WOODLAWN — The sprawling sanctuary of New Beginnings Baptist Church was awash in pink Wednesday as hundreds of friends, extended family members and neighbors came to mourn 15-year-old DeKayla Dansberry, who was stabbed to death during a fight on May 14.
Students were bused in from Johnson College Prep High School in Englewood, where DeKayla studied and ran track, leaving the service overflowing with young people long after all the church's seats were filled.
The surge of support didn't surprise DeKayla's sister, Jayla Glanton.
"She just had so much positivity, and everyone saw it all the time," Glanton said after the service. "She loved everyone, and everyone loved her back."
Through a long string of eulogies, speaker after speaker described a girl who was confident, brilliant, ambitious and caring. Teachers said DeKayla was on track to finish the year on the honor roll, and friends recalled her dreams of leaving the city to make a career of helping others.
"She was devoted and loving, and she was a leader in our school...she was one of the best things this community had to offer," said Ameshia Cross, an administrator in the Noble Network of Charter Schools, which includes Johnson College Prep. "You don't ever want to bury a child, but you really don't want a bury a child who in the midst of everything happening around her, was able to fight back...and do everything right."
Cross, who said she knew DeKayla since she was 7, used the tragedy as a warning to the hundreds of young people sitting in the pews.
"We also must remember that we shape our own futures, so I ask every person in this room to honor DeKayla by remembering all the other kids whose lives are at stake," Cross said. "Because she should still be here, thinking about what kind of college she wants to attend."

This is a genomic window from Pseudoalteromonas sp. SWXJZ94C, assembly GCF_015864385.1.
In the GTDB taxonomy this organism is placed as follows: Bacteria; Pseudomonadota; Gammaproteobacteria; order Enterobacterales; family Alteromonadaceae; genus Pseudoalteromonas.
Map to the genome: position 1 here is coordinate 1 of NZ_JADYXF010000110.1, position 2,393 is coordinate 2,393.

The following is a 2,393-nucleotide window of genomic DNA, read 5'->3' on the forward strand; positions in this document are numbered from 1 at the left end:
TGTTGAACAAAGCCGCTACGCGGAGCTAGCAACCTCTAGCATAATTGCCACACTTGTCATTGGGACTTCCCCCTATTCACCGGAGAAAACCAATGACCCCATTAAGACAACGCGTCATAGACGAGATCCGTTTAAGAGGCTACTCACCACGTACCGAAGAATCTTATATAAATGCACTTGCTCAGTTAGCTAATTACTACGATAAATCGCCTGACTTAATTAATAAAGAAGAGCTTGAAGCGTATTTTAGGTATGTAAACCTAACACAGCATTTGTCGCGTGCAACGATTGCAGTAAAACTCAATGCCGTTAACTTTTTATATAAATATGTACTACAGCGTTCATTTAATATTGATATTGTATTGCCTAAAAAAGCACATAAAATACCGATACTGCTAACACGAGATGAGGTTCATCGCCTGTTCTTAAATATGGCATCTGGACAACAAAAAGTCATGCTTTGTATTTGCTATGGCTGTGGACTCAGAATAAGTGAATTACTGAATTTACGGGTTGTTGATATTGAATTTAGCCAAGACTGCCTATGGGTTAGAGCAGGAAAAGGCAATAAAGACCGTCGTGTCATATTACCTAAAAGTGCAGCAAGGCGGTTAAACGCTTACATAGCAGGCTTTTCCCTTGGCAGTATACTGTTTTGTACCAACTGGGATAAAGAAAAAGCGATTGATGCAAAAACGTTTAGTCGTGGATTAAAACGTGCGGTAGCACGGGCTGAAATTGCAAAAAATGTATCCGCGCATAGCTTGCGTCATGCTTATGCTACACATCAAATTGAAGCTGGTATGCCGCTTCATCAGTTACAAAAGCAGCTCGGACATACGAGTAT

Putting an end to the violence in Parkway Gardens, the housing development in the 6400 block of South King Drive where DeKayla was killed, would be a mighty task. The complex has seen six people shot since April 17 alone, including a 30-year-old woman who was left in critical condition hours before the funeral Wednesday morning.
Family members said DeKayla's own brother, Rashawn Johnson, was shot and killed by police years earlier. And one of her childhood neighbors, 14-year-old J-Quantae Riles, was gunned down last summer.
Speaking at the end of the service, New Beginnings Pastor Corey Brooks offered a grim challenge to his congregation.
"We've been having all these meetings with politicians and people coming in to try to save the community, but I've got news for you: no one's going to save this neighborhood but us," Brooks said, to nods and cheers. "The help ain't coming. You can't depend on institutions, you can't depend on systems. You've got to take responsibility for yourself."
Part of what makes that kind of change so hard, one relative said, is an entire generation of young people more willing to endure violence than challenge it.
"It's just normal for them, like it's a part of their lives," said McKisha Davis, a cousin of DeKayla's mother. "You see them all sad inside the church, then they come out and it's like they've forgotten all about it, and they're ready to fight again."
Glanton, too, said she felt like living around so much death had desensitized her and her friends to it.
"My mom would show me pictures of people who died, and I don't know, I guess I never really felt anything," she said. "But I never thought it would come for my sister like this. This is too close to home."
At a vigil held for her sister last week, Glanton said she was bothered by the thought of all the people who could have stopped the murder but didn't.
"I was looking around at all these people who were standing there," she said, "And I'm like, why couldn't they help her?"
A 13-year-old girl was charged last week with DeKayla's murder. The girl's 35-year-old mother, who allegedly gave her the knife she used, was also charged.
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